Senator Mushahid Hussain suggests a practical approach. “The way forward now is for India to respond to Pakistan’s initiatives for peace by resuming the back channel dialogue process, agreeing to a new date for the Saarc Summit in Pakistan soon and announce resumption of dialogue at the two PMs’ meeting in Astana on June 7 during the SCO Summit.

“The ball is in the Indian court now and we should be ready for another of Modi’s U-turns regarding Pakistan, sooner rather than later.”

Nobody discounts Modi’s ability to make a surprise move and reach out to his Pakistani counterpart at the SCO summit. That would be a big leap forward. And some Pakistani officials don’t rule it out in the wake of Jindal’s recent meeting with Nawaz Sharif.

A brief interaction between the two premiers at Ufa Russia happened after the national security advisors (NSAs) of the two countries cleared some air and laid down the rules of engagement. Still there is this feeling that Modi likes to keep the initiative to himself, and at the time of his choosing. Now that he has sailed through key state elections, the only impediment in the way is Jadhav’s fate.

“If talks resume, they will be part of the cyclical nature of this relationship where the two countries go from not talking to each other to talking to each other,” believes Husain Haqqani, former Pakistani ambassador to the United States.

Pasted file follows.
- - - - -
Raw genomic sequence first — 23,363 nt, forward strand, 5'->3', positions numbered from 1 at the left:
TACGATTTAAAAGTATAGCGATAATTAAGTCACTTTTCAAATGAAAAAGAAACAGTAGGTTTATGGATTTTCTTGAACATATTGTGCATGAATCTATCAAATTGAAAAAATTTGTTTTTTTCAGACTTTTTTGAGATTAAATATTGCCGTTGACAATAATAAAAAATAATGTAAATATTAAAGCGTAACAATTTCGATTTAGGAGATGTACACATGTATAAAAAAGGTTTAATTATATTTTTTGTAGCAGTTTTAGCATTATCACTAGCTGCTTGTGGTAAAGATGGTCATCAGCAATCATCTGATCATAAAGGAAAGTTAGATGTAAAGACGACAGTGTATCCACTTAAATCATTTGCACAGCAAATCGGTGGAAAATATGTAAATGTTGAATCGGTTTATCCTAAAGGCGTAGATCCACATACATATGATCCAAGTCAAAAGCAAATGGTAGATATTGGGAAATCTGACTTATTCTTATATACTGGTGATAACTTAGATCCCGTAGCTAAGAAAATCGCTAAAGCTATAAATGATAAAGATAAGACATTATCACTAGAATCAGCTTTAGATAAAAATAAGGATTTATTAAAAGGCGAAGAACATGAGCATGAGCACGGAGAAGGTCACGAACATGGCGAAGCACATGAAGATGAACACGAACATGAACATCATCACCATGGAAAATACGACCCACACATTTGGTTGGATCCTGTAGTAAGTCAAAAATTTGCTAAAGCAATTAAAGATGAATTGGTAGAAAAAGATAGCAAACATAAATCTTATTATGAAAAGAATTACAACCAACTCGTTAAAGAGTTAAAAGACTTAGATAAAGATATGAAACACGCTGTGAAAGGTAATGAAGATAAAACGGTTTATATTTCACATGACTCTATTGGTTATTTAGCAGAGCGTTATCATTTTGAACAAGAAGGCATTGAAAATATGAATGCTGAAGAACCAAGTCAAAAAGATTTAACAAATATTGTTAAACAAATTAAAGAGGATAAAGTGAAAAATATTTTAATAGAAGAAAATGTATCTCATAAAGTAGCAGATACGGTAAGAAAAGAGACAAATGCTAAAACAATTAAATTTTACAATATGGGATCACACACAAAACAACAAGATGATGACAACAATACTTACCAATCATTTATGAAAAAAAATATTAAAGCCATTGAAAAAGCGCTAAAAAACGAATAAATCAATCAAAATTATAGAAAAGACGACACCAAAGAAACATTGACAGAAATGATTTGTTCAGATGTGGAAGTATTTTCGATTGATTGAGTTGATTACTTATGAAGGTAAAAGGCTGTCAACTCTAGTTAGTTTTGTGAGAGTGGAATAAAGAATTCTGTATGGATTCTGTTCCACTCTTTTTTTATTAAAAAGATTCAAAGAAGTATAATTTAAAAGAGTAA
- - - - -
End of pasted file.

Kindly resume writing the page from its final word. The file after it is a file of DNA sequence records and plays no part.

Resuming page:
“Modi and Sharif, like their predecessors, do want to improve relations and have tried to do so in the first two years of their governments.”

Haqqani contends that if talks are restarted, it would reflect the desire of Sharif and Modi to move forward. “But deep down, what agreement is possible?”

Hence the crucial question: Will he (Modi) show his leadership mettle on the occasion of the SCO summit this June? It boggles many minds. The timing of Jindal’s Pakistan sojourn, at least suggests so, despite all the odds hindering such an initiative.

There was a time once when Modi wondered who to engage with talks in Pakistan — the elected government or the powerful military establishment? In the process, he undermined Sharif’s sincere efforts to push for South Asian peace when bracing sharp criticism from strong lobbies at home.

At home too, Modi is being criticised by the opposition for adopting a knee-jerk sort of foreign policy towards Pakistan, one that employs confusing contours. The Pakistani side strongly feels that since coming to power three years back, the Indian premier is spearheading a Pakistan policy that is more focused on point-scoring at regional and international forums rather than engaging in meaningful, constructive talks, bilaterally.

When Modi dropped by in Lahore in 2015, a majority of retired generals, defence and foreign policy experts, intelligentsia, and many like-minded, rightwing politicians thought of Sharif’s aforementioned reaction to it as a sign of weakness. Getting too cosy with India without treading a formal course of talks on key disputes like Kashmir won’t lead the country anywhere, they believe.

The position of Pakistan’s establishment is that India should be engaged in talks without doling out any major concessions on trade, people-to-people contact, until both countries move forward in constructive meaningful talks on Kashmir.

Fasihur Rehman Khan

The writer is a journalist and analyst who writes on political, security and foreign affairs issues.